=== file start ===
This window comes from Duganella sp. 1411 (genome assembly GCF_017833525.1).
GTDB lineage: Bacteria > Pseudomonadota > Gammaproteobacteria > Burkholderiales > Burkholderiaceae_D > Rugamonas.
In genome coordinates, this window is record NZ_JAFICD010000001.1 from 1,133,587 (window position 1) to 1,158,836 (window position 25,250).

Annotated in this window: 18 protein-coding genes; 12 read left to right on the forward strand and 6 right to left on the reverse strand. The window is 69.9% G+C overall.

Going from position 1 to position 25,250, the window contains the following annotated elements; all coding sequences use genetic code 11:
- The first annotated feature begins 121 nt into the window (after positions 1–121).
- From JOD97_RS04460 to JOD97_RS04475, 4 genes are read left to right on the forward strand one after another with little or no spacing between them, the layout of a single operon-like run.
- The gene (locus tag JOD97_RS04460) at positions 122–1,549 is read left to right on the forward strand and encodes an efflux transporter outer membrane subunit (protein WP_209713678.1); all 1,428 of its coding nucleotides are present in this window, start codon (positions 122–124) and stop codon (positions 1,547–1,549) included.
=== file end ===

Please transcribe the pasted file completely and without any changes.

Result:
This window comes from Duganella sp. 1411 (genome assembly GCF_017833525.1).
GTDB lineage: Bacteria > Pseudomonadota > Gammaproteobacteria > Burkholderiales > Burkholderiaceae_D > Rugamonas.
In genome coordinates, this window is record NZ_JAFICD010000001.1 from 1,133,587 (window position 1) to 1,158,836 (window position 25,250).

Annotated in this window: 18 protein-coding genes; 12 read left to right on the forward strand and 6 right to left on the reverse strand. The window is 69.9% G+C overall.

Going from position 1 to position 25,250, the window contains the following annotated elements; all coding sequences use genetic code 11:
- The first annotated feature begins 121 nt into the window (after positions 1–121).
- From JOD97_RS04460 to JOD97_RS04475, 4 genes are read left to right on the forward strand one after another with little or no spacing between them, the layout of a single operon-like run.
- The gene (locus tag JOD97_RS04460) at positions 122–1,549 is read left to right on the forward strand and encodes an efflux transporter outer membrane subunit (protein WP_209713678.1); all 1,428 of its coding nucleotides are present in this window, start codon (positions 122–124) and stop codon (positions 1,547–1,549) included.